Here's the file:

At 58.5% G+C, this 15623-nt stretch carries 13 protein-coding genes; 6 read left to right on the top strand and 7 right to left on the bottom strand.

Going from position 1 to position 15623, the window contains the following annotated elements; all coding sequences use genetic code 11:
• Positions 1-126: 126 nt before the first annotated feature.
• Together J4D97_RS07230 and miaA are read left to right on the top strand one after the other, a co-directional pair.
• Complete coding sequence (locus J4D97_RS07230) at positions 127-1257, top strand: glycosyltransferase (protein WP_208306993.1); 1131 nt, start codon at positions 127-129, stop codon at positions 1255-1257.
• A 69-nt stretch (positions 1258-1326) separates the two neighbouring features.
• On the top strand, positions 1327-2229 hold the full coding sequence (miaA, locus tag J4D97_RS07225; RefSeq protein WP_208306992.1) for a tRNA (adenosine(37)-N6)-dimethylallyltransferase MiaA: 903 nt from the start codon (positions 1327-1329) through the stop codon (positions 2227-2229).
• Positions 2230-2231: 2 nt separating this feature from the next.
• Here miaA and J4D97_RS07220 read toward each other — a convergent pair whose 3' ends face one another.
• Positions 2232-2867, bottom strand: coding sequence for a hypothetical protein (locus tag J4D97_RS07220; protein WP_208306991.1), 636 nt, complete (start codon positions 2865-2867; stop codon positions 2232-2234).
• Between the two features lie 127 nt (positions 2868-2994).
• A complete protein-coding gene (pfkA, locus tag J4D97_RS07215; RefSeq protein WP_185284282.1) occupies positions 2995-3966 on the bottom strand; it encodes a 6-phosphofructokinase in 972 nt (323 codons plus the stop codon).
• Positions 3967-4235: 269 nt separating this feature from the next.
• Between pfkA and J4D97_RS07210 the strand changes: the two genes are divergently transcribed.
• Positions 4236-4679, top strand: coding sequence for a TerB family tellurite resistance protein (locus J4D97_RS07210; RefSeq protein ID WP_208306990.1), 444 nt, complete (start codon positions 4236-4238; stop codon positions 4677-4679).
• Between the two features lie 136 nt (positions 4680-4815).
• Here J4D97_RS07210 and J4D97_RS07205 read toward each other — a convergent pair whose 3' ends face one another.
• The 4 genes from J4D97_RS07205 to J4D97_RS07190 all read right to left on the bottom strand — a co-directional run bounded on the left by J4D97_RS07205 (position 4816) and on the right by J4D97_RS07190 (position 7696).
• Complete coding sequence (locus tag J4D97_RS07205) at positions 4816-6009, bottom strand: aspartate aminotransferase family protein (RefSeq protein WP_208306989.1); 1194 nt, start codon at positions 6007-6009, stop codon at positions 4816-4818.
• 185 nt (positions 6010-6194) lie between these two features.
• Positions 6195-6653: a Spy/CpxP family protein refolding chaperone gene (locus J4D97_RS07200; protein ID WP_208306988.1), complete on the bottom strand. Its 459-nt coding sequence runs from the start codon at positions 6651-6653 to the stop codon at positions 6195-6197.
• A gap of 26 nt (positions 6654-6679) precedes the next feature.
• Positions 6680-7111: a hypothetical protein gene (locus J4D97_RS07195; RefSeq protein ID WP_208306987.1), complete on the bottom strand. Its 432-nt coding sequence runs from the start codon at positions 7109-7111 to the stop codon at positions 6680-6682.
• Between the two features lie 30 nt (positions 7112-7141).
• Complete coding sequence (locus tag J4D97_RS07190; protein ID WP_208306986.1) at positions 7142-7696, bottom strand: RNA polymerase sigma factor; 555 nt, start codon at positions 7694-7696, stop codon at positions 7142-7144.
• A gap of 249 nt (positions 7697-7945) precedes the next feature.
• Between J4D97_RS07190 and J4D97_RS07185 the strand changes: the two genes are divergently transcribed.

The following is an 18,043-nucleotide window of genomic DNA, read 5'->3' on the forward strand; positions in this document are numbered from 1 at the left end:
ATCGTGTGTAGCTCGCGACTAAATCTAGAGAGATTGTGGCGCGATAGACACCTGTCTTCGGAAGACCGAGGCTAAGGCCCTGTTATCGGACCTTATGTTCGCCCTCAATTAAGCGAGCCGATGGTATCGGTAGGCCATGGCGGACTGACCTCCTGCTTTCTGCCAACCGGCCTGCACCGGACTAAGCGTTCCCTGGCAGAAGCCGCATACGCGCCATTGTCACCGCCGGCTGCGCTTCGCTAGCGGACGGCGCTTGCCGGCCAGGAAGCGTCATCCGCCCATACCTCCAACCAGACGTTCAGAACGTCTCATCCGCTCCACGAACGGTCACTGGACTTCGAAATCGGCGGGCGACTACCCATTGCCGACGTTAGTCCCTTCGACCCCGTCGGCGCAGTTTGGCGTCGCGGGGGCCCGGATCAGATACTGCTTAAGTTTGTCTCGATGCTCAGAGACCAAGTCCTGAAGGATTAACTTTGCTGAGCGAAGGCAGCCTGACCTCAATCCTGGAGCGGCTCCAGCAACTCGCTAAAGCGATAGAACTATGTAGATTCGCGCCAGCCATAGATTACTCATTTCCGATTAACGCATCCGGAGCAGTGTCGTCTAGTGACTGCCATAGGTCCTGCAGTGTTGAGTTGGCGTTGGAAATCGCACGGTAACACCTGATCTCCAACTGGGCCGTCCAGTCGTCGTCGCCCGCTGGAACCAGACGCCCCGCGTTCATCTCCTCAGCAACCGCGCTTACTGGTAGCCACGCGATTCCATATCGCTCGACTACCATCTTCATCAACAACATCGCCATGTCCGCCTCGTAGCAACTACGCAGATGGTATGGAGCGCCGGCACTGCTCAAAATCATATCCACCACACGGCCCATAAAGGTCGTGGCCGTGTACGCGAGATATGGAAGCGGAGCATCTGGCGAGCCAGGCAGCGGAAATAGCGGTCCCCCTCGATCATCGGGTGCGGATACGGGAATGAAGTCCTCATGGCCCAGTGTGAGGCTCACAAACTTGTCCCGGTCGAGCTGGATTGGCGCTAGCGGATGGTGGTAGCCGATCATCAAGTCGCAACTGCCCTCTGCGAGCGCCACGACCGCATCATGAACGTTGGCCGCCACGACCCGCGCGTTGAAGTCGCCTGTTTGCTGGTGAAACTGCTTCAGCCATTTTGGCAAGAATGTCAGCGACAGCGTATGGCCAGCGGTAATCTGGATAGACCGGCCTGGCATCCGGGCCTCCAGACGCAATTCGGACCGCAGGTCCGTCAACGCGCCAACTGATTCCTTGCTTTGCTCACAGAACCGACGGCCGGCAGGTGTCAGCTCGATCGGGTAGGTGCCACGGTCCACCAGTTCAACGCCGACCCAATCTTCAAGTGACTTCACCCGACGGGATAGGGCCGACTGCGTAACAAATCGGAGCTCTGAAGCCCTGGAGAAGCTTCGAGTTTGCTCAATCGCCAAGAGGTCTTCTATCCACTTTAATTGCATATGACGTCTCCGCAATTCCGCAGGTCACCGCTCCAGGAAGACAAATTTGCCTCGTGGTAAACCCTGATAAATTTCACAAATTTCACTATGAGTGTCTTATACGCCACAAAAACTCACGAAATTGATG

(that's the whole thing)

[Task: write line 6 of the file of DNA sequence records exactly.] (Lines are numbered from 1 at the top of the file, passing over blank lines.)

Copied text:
• A 69-nt stretch (positions 1258-1326) separates the two neighbouring features.